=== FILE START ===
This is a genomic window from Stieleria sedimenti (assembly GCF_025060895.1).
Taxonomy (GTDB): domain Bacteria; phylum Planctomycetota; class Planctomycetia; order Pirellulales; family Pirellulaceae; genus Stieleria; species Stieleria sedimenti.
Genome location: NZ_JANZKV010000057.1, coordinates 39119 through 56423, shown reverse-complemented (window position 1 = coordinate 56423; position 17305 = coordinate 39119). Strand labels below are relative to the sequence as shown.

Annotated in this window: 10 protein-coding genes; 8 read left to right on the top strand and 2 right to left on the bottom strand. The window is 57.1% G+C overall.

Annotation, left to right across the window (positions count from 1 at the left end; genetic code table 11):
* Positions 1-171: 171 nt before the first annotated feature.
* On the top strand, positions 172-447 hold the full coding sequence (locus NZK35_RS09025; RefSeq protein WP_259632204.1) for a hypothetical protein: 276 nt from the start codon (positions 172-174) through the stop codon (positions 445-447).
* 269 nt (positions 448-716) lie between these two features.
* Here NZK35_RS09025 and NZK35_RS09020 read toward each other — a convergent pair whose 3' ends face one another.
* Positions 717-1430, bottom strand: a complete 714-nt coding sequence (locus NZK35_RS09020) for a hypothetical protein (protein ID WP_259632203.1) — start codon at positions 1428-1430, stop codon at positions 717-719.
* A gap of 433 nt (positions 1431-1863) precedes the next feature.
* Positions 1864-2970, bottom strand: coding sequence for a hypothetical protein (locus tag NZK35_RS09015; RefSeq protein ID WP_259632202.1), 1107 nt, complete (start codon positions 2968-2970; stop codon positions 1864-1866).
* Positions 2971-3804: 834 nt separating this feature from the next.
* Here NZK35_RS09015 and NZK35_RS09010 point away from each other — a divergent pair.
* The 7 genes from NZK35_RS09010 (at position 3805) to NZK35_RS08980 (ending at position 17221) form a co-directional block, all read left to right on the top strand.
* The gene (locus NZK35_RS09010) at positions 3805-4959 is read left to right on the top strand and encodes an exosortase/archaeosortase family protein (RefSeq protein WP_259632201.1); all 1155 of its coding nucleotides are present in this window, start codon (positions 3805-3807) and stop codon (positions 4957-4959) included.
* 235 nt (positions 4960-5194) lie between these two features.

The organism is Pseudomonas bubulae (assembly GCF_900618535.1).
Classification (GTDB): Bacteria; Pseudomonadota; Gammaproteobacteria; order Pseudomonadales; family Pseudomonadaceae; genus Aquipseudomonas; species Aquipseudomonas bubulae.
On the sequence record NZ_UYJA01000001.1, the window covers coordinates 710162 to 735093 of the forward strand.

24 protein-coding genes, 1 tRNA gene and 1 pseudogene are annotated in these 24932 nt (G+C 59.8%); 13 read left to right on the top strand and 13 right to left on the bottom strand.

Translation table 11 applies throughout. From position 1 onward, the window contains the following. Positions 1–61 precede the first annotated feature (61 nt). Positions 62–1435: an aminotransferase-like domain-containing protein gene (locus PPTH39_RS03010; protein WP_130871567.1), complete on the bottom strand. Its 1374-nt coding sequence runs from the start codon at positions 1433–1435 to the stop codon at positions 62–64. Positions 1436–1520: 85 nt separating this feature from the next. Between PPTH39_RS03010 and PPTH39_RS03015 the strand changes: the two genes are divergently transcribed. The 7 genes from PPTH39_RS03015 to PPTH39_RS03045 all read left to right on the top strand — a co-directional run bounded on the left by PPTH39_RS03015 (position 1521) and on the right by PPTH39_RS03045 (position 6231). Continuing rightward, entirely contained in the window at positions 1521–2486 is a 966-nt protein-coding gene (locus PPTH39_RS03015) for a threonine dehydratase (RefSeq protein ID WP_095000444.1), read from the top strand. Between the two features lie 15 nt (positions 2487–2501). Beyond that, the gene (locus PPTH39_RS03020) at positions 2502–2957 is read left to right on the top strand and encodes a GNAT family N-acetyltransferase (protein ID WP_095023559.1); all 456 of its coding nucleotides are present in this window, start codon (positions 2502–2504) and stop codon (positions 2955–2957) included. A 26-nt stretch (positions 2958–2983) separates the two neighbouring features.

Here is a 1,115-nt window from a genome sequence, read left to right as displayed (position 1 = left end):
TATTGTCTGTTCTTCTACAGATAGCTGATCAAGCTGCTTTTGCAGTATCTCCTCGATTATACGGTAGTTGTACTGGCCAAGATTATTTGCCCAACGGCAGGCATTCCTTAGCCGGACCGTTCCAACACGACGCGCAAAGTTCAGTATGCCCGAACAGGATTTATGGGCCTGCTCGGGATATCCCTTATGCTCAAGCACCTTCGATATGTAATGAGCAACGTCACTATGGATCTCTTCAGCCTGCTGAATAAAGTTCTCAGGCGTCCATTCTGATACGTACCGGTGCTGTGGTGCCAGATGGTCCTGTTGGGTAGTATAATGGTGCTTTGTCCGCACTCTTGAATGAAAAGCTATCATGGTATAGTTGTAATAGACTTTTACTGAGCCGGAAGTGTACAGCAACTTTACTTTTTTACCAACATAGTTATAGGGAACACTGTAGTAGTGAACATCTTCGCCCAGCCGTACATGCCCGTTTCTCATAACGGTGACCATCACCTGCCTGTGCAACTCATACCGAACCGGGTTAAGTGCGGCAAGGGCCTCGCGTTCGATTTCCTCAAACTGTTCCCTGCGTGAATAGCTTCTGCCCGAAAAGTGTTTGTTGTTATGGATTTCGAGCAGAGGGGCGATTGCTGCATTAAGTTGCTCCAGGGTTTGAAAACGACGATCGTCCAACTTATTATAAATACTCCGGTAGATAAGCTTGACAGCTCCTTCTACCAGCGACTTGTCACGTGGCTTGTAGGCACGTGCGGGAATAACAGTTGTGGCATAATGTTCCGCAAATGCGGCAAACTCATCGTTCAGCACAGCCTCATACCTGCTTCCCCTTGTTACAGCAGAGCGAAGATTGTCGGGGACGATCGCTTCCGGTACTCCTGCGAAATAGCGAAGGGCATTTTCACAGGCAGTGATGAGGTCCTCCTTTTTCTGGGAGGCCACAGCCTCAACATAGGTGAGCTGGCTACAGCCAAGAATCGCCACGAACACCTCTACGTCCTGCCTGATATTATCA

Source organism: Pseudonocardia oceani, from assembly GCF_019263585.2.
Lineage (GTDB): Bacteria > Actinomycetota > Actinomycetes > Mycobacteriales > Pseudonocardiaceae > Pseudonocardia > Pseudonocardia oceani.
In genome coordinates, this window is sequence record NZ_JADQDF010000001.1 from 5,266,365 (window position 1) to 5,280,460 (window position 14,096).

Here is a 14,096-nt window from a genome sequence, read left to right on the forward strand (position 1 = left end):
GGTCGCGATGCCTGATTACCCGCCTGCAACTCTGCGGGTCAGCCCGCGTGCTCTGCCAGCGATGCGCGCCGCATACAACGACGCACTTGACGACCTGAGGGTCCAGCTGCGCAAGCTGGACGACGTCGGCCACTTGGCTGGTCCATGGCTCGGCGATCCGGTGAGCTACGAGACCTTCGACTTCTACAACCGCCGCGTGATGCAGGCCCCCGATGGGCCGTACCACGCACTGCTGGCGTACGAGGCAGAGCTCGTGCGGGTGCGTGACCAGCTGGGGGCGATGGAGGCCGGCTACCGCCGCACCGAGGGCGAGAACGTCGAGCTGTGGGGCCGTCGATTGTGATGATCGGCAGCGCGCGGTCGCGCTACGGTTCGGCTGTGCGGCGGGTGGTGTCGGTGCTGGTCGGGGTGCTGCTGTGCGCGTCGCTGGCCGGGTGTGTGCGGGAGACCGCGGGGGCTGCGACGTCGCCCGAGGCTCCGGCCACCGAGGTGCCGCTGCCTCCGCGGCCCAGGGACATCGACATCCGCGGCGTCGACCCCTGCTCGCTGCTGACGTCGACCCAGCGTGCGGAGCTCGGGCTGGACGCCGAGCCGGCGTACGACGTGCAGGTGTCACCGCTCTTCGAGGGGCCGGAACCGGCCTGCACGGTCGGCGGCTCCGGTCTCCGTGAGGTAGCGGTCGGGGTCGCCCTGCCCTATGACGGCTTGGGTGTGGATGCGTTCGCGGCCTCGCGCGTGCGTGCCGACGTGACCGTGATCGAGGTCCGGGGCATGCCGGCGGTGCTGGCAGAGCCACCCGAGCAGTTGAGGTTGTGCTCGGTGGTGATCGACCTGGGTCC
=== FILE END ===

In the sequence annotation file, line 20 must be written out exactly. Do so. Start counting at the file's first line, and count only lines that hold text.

On the sequence record NZ_UYJA01000001.1, the window covers coordinates 710162 to 735093 of the forward strand.